As you no doubt noticed, protesters took to the streets by the thousands in your native city of Moscow in December. I say "by the thousands" and that's just the problem. The police and other state officials always tend to lowball the number of demonstrators. Protesters tend to exaggerate their numbers because turnout is the first measure of a demonstration's success. It's been said the police will attack a demonstration of 5,000, stand aside from a demonstration of 50,000 and join one that's reached 500,000.
Though both sides have an interest in distorting the numbers, it's also important that they know what the real numbers are. A government that lies to itself will make erroneous decisions that will only make matters worse. An opposition with an inflated sense of its support might act prematurely to little or even negative effect.
For those deciding between supporting the government or the opposition, the numbers are especially important because they show which way a situation is trending. Of course, it also helps to have some breakdown of the numbers. If everybody is 17, that's one thing, but if there's plenty of people who are middle-aged that's another. Still, first you have to have the numbers.
So, quite simply, what I am asking is that you and Google use your intellectual power and technology to produce real-time realistic estimates of crowd size. There has to be some accurate method of analyzing overhead photos of crowds within far narrower parameters than those reflecting political agendas.
To some extent, this will be a thankless task. In nearly every case, the numbers Google provides will be to someone's disliking. (A pro-Kremlin youth rally in Moscow or a pro-regime demonstration in Syria might prove uncomfortably large for some.)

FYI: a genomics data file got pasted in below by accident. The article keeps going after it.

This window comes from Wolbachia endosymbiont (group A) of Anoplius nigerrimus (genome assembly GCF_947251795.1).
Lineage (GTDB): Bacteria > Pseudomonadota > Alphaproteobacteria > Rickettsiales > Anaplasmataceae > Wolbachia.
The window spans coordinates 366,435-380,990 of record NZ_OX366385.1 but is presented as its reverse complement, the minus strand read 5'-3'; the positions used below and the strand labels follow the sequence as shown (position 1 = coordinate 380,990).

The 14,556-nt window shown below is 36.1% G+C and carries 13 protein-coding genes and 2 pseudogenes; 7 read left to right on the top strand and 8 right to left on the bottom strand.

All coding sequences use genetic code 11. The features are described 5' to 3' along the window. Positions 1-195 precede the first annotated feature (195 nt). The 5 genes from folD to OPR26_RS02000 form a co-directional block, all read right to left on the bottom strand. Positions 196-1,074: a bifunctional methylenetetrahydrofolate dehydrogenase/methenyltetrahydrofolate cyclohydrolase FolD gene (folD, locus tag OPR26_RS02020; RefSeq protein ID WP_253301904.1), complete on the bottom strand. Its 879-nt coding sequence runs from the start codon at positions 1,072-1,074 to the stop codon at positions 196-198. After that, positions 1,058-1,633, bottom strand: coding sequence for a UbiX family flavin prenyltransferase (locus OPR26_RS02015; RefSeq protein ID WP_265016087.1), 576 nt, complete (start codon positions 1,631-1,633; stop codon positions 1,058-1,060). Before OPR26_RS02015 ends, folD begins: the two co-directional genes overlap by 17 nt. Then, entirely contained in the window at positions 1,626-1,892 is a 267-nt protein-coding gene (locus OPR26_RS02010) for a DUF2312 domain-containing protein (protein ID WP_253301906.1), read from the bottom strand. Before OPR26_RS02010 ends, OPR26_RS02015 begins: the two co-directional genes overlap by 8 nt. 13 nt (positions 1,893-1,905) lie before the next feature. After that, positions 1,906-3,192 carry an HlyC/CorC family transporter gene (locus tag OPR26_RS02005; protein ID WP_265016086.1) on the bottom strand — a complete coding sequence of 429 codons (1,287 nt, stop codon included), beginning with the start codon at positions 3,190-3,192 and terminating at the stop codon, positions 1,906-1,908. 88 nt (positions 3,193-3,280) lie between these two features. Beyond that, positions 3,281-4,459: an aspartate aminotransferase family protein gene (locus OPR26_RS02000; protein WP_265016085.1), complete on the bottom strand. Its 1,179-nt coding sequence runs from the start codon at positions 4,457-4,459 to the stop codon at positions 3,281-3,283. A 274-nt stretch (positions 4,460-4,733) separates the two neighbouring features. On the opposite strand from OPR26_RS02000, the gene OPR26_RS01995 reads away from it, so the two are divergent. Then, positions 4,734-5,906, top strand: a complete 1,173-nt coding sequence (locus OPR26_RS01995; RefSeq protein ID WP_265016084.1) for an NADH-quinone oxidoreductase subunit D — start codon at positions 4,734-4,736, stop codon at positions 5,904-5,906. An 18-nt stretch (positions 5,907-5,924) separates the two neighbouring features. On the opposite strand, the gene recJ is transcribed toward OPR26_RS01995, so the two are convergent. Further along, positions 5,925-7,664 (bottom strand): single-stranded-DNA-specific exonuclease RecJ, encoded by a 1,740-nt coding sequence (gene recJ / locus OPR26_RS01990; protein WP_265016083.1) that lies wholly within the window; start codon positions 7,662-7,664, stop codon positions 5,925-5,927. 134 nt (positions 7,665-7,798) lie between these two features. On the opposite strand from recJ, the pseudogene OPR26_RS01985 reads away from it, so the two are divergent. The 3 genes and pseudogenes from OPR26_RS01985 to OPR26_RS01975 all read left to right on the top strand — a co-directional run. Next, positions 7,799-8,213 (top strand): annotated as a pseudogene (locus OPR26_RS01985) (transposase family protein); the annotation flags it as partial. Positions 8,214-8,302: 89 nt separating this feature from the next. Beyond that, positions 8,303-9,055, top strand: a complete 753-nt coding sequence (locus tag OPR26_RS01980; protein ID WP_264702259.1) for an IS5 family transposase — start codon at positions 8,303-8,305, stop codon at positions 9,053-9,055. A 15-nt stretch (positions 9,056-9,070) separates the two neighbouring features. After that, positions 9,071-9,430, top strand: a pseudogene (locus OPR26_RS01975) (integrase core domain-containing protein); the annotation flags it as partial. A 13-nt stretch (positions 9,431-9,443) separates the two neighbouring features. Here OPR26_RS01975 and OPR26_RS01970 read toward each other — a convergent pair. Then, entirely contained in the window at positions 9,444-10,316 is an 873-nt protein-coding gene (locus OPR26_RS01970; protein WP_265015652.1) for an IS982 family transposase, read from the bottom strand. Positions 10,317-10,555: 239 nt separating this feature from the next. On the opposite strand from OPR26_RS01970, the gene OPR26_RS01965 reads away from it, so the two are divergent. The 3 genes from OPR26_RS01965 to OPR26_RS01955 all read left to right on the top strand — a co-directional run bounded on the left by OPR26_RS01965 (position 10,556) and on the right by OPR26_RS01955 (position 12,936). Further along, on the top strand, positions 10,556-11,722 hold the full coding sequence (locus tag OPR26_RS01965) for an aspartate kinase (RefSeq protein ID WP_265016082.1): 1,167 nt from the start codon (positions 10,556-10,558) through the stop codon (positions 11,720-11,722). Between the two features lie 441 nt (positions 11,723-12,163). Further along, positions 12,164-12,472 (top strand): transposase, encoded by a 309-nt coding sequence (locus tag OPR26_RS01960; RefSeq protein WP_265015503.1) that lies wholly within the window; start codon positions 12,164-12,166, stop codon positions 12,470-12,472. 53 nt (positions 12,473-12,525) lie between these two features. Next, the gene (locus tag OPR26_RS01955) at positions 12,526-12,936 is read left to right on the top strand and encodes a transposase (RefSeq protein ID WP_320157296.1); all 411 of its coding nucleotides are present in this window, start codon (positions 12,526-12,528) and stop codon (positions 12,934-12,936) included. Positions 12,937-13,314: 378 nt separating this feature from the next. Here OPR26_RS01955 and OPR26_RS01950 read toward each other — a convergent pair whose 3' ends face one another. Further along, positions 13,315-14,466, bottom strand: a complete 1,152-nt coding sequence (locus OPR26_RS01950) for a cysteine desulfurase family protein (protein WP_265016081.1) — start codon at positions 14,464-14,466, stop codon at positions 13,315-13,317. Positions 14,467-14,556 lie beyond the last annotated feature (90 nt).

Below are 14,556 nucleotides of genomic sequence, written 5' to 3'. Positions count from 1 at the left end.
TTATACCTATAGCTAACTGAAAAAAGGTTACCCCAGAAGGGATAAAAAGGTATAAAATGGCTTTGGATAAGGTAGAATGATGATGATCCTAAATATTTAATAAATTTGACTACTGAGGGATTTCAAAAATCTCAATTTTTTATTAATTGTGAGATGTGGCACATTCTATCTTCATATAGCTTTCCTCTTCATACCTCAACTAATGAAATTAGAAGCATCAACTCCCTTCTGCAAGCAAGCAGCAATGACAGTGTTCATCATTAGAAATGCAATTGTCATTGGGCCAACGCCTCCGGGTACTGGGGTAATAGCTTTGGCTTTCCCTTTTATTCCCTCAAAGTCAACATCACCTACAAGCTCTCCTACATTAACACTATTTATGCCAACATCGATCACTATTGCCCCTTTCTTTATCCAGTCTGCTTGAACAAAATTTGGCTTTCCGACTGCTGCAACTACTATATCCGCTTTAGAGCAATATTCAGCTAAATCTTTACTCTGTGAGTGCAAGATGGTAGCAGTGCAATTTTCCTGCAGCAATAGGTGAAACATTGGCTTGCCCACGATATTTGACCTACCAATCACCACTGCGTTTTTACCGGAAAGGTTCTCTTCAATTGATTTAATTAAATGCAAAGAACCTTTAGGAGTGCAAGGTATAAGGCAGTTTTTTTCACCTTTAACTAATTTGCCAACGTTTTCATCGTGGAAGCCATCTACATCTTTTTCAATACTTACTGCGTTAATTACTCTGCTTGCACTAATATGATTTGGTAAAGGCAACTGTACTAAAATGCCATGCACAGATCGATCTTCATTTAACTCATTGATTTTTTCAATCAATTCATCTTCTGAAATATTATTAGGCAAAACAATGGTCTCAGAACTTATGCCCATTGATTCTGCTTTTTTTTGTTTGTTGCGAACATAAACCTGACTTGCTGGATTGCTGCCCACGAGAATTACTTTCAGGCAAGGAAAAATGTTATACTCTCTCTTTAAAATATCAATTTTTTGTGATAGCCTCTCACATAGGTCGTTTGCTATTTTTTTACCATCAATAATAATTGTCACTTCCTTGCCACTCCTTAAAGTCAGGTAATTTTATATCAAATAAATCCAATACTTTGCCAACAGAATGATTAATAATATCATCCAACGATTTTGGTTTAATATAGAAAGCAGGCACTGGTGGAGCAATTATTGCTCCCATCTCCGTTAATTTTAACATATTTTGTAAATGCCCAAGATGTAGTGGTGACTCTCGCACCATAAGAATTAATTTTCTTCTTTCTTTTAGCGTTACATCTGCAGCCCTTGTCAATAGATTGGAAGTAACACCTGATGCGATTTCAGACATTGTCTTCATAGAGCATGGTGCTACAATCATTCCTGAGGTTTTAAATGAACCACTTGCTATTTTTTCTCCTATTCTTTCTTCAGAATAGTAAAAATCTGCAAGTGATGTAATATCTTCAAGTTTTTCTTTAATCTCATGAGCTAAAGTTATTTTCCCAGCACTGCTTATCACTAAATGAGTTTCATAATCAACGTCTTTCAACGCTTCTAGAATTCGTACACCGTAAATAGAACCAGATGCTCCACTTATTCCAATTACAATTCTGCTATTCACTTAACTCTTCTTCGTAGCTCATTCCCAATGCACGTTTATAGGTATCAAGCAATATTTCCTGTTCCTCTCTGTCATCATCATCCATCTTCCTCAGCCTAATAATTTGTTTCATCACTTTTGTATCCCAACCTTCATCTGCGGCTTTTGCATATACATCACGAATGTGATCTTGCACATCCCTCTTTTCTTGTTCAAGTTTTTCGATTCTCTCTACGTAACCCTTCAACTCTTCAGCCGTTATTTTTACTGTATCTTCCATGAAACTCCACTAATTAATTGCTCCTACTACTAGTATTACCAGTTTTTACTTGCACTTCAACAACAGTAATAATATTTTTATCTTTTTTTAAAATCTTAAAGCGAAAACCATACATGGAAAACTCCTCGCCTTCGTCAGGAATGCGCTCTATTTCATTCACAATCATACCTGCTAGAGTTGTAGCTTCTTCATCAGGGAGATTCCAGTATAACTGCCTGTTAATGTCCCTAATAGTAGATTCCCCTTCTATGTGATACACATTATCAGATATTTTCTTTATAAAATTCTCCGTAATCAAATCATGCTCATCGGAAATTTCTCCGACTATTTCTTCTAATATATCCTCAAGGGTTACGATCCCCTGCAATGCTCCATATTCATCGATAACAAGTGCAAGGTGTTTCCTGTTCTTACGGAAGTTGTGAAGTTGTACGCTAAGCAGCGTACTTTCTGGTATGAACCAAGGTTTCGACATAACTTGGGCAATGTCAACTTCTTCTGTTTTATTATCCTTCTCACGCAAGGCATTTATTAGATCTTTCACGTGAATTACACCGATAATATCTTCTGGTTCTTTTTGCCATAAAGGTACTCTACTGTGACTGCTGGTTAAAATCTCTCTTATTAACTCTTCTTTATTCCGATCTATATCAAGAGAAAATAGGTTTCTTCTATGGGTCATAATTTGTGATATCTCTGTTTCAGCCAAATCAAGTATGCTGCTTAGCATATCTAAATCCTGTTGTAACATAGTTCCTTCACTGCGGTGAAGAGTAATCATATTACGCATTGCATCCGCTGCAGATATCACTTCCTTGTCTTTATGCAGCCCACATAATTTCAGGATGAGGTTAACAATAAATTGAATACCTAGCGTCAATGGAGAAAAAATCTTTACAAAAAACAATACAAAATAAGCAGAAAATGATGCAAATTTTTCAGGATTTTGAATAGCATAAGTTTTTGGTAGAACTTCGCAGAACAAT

The U.S. Embassy in Beijing issues daily reports of the fine particulates in the air that are not included by the Chinese government in its own reports on Beijing's air quality. But it is those fine particles that can do the most danger. Google's crowd estimator could serve an analogous purpose.
Obviously, such estimates would be of value worldwide and not only to gauge political forces. Still, I'd like to keep the focus on Russia. As one of the country's leading intellectuals, writer Boris Akunin, put it: "I think that in 2012 Moscow — and Russia as a whole — will be the most interesting and important place on the planet. Just as a quarter-century ago, during perestroika, the eyes of the world will be upon us. The battle between a newly awakened civil society and an authoritarian regime is a thrilling spectacle to behold."
The United States has a strong vested interest in how Russia handles the turmoil in 2012. Currently, significant amounts of materiel for the war in Afghanistan pass through or over Russian territory. Russia's nuclear stockpile would be less secure if society descends into disorder. Also, since Russia stretches from Europe to China, disturbances there can quickly become global, hardly what the world needs as it emerges from recession. On the other hand, a successful resolution of Russia's problems could result in the free, open, productive society that has eluded the country for so long.
Unlike votes, accurate numbers of demonstrators can't be rigged. At the very least they can prevent both sides making miscalculations. They can also show when it's time to concede defeat.
It would be excellent if the answer to the question, "How big was the demonstration?" was: "You can Google that."
Richard Lourie is the author of "The Autobiography of Joseph Stalin" and "Sakharov: A Biography.